As you continue your walk through Old Havana, don’t miss the iconic Plaza de Armas, the oldest square in the city. This charming plaza is surrounded by historic buildings, including the Palacio de los Capitanes Generales, which now houses the City Museum. And the Castillo de la Real Fuerza, a 16th century star shaped fort surrounded by a moat.
Take a moment to rest on one of the benches in the Plaza de Armas and soak in the vibrant atmosphere of this bustling square. Before visiting El Templete, a monument in the shape of a greek temple that features oil paintings, marking the founding of Havana.
As you circle back through Old Havana (Habana Vieja) you should stop by Plaza de San Francisco de Asís. This plaza is home to the St. Francisco de Asís Basilica, a 16th century Franciscan convent. And the statue El Caballero de Paris, a monument to El Caballero de Paris, a cult figure in Havana during the 1940’s and 50’s. It’s considered good luck to rub his beard and get a photo with his statue.
Lunch: Indulge in Havana Street Food
As the sun gets high in the sky, Old Havana gets hot and sticky. And by this time you should be getting hungry. Exploring a city is not complete without indulging in its local cuisine, and Havana is no exception.
One of the best ways to experience the flavors of Havana is by embarking on a street food tour. For a late lunch, I recommend taking the Havana Street Food Tour which starts in Old Havana’s Parque Central, by the Hotel Inglaterra.
The Havana Street Food Tour is run a by a collective of Havana foodies who all speak perfect English. And it will allow you to discover the hidden gems of Havana’s street food scene.
From savory empanadas to sweet churros, you’ll find a wide variety of delicious treats to satisfy your taste buds. Yet you’ll also learn that Havana’s culinary scene encompasses far more than just the famous Cuban sandwich.
When I took the tour one of the highlights for me was learning about how seasonality and shortages affect Cuban cuisine. With different ingredients substituted into popular dishes when key ingredients become unavailable.
Afternoon: Visit Capitolio Nacional de Cuba (El Capitolio)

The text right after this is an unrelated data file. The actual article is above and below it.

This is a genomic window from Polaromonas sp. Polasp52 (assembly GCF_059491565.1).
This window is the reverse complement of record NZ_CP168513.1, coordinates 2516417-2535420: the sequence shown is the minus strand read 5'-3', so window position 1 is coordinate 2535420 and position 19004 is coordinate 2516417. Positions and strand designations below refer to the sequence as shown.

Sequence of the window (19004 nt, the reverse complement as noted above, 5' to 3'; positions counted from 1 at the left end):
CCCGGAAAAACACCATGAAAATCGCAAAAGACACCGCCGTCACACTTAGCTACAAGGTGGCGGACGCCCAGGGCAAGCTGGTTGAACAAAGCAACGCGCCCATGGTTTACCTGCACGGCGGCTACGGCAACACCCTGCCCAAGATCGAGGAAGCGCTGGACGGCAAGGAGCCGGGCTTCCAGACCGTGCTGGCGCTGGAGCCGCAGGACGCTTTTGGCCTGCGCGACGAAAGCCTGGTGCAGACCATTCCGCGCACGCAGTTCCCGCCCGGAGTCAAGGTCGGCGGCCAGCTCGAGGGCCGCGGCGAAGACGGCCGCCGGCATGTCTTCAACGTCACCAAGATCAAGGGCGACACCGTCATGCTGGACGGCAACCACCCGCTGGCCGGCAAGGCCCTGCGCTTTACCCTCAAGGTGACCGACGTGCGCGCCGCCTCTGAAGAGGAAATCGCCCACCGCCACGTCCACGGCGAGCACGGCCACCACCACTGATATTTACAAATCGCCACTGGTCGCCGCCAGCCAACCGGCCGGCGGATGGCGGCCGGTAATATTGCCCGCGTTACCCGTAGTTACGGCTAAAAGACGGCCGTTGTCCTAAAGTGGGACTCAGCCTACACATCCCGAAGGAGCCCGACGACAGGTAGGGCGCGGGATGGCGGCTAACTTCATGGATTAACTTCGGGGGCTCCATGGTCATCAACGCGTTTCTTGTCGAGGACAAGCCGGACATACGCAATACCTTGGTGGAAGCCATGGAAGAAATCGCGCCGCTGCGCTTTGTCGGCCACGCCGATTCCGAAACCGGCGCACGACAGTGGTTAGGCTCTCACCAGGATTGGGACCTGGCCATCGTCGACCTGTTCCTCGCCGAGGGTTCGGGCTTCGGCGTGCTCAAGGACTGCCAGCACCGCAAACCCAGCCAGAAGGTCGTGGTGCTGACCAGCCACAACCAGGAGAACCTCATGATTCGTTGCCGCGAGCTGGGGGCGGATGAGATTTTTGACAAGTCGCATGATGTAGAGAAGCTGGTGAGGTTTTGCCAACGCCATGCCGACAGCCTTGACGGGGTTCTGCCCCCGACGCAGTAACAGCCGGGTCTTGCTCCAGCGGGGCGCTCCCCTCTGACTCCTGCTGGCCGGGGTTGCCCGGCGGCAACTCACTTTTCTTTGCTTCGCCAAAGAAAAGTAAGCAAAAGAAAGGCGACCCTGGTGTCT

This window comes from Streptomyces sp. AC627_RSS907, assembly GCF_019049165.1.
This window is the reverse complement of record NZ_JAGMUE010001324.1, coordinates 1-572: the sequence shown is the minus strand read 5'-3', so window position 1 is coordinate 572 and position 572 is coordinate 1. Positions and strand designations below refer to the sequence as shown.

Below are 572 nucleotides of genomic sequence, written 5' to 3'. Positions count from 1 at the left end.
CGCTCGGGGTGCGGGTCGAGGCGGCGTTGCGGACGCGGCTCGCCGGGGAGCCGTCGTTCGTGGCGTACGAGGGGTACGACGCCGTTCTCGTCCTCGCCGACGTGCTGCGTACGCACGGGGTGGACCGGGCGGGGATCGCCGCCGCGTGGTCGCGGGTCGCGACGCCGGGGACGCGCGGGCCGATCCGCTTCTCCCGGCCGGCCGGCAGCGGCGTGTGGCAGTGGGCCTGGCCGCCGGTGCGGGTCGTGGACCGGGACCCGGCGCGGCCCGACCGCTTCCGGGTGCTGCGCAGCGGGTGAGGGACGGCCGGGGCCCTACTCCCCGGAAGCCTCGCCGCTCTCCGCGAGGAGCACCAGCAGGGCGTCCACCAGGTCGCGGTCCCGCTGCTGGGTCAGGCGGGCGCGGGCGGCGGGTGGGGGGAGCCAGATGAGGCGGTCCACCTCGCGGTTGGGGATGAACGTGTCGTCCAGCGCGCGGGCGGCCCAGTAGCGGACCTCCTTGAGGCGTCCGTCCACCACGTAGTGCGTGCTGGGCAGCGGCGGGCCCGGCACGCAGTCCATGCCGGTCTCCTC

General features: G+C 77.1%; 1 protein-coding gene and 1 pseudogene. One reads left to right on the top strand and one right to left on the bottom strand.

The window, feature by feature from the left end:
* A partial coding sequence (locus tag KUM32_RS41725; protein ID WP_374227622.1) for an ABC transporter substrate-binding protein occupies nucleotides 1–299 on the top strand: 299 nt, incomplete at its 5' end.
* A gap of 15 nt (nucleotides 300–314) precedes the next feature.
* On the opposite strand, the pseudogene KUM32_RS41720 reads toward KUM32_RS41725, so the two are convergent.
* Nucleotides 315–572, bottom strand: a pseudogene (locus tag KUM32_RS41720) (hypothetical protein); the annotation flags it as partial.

Similar to the United States Capitol building, but one meter larger in all dimensions (height, width, depth), El Capitolio, the Cuban National Capitol building that was once home to the Cuban senate, is a must see attraction in Havana.
Cuba’s National Capitol building houses the worlds third largest statue after the Abraham Lincoln memorial. Its entrance stone marks kilometre zero for Cuba and was originally inlaid with a 5g, 25 carat diamond said to have belonged to Tsar Nicholas II of Russia. The original diamond has been replaced with a replica, but it’s still a sight to behold.
Be sure to see the Capitolio Nacional de Cuba by both day and night. The Capitolio Nacional de Cuba and the hotels surrounding Parque Central across the road are beautifully illuminated at night.
Note: If you’re starting your day near Parque Central, you can visit El Capitolio before wandering into Old Havana. And if you want to take a tour of the interior you should check times and availability in advance. But a word of advice, Cuba’s attractions never adhere to their advertised schedules.
Evening: Sunset Over The Malecón and Dinner at La Guarida
Start your evening by watching the sun set over Cuba from either the Malecón, the 8km (5 mile) long sea wall referred to as the ‘lounge room of Havana’. Or get to La Guarida early and watch the sunset over Havana and the Malecón from La Guardia’s roof top bar.
Personally, I’ve done both more times than I can count. And both are spectacular options for sunset in Havana. But if I had to choose just one option, I would opt to watch sunset from the rooftop bar of La Guarida. As the sun sets, Havana’s ‘golden hour’ really is golden. Because the sky looks like it’s almost on fire.
If you decide to watch the sun set over Havana from the Malecón, you should grab yourself a spot around Castillo de San Salvador de la Punta. Another 16th century star shaped fort at the Old Havana end of the Malecón. From Castillo de San Salvador you will be able to watch the sun set over Havana and the Hotel Nacional at the far end.
If you decide to watch sunset from La Guardia’s rooftop bar before dinner, you will be able to see the sun set over most of Havana, including over El Capitolio. Which reflects the sun from its golden roof top panels. And looking down on Old Havana before night descends on Havana, gives you another unique perspective on this city.